Curtin students conquer Mount Kinabalu

Miri – 2 February 2018 – Eight students of Curtin University Malaysia (Curtin Malaysia) proudly unfurled a Curtin University flag as soon as they ascended the summit of Mount Kinabalu, Malaysia’s highest peak and amongst Southeast Asia’s highest at 4,095 metres, last Saturday.

The students were members of the first-ever Curtin Malaysia Mount Kinabalu Expedition organised by the students with support from Curtin Malaysia’s Housing and Recreation Services and University Life departments.

They comprised Malaysians Cynthia Cheong Jia Pey, Chua Tee Hong, Cheang Lai Teng, Leong Yuh Chyi and Tan Yee Leong, and Awangku Abdul Malik Pangiran Kamalrudzaman from Brunei, Mathan Chakkravarthy from India and Mahjoob Hasib Pramanik from Bangladesh.

Accompanying them was Sports and Recreation Officer Mohd. Shahrizan Bin Zaini who also guided the team through two months of physical training to condition them for the climb.

According to expedition leader Cheong, who hails from Sabah, the aim of the expedition was to promote the benefits of outdoor and sports activities and maintaining a healthy lifestyle among students. It was also aimed at giving students the opportunity to experience one of Malaysia’s unique natural attractions.

Cheong said organising the expedition was a good learning process for her, especially when it came to arranging the team’s logistics and itinerary. She also said that, as a Sabahan, she was proud to highlight the cultural and religious significance Mount Kinabalu has to the native communities of Sabah to the expedition members and other students of Curtin Malaysia who come from some 52 different countries.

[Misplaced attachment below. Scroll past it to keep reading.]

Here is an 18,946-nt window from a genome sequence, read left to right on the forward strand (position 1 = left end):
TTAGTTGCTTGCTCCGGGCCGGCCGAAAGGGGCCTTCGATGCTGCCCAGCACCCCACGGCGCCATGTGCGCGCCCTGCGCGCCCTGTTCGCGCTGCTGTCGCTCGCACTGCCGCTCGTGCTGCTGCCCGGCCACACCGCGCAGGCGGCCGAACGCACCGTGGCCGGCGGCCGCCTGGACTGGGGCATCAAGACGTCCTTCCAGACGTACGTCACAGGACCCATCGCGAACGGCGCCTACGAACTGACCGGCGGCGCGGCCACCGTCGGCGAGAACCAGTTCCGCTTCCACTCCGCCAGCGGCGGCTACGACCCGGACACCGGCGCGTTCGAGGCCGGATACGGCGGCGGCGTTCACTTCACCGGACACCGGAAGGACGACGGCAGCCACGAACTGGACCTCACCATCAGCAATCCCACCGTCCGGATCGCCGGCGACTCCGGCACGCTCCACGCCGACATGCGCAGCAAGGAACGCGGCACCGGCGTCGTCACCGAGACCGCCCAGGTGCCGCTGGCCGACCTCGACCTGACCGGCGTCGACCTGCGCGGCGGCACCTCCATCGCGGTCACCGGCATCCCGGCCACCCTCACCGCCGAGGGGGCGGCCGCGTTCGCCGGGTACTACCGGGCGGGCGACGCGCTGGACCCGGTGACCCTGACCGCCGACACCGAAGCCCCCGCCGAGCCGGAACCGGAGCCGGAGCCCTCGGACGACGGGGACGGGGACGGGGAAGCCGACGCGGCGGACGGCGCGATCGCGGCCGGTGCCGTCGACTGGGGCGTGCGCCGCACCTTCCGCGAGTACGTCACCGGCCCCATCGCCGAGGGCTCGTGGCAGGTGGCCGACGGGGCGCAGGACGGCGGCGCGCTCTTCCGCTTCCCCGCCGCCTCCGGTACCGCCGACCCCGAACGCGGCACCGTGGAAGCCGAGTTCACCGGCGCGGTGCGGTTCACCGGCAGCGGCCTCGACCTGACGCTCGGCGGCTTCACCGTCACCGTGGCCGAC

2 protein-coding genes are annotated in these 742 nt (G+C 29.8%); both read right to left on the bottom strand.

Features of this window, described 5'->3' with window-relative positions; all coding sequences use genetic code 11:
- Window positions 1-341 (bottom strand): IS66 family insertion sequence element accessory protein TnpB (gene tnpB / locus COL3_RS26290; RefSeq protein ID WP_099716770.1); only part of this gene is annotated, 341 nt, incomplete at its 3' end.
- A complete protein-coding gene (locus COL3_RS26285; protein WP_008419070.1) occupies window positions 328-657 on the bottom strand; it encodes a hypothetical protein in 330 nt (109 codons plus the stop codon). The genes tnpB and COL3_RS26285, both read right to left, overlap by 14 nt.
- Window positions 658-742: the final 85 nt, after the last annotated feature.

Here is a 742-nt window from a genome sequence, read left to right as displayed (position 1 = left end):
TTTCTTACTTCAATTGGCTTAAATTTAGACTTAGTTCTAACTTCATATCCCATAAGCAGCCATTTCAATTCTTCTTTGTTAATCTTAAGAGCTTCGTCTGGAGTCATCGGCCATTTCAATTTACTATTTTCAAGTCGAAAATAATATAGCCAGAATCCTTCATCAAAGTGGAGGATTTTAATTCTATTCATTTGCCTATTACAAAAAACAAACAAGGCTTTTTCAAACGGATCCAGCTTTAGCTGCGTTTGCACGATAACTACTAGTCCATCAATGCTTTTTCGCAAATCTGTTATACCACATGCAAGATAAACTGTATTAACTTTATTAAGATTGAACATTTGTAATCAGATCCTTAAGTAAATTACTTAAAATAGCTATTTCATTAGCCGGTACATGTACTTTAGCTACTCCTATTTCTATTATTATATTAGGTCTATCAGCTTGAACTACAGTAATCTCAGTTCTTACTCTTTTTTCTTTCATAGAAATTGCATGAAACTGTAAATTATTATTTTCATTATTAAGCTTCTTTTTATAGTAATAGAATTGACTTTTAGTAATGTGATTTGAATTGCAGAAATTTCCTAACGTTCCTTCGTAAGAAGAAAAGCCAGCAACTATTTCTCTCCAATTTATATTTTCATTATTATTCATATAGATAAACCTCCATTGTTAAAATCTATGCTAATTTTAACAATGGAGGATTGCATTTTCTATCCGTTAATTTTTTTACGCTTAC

“We have a very diverse international community of students and staff at Curtin Malaysia and activities like this expedition not only allows them to explore unique sites in Malaysia and learn beyond the classroom, but also build inter-cultural understanding and ties,” she remarked.

Chua said he enjoys the outdoors and was glad for the opportunity to join the expedition. He added that though the expedition members hardly knew each other at the start, they ended up being very close friends as they gave each other support and encouragement throughout the expedition.

Meanwhile, Cheang said that though climb was challenging, it was a big achievement for her. She said she learned important life lessons through the experience, including the importance of teamwork, and it helped boost her self-confidence considerably.

For second-year chemical engineering student Mathan, the mountain seemed colossal but the climb was well worth it as the view from the summit was truly spectacular. He also said that he would not been able to achieve the feat if it were not for the camaraderie within the team.

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The Curtin Malaysia Mount Kinabalu Expedition members at the summit.

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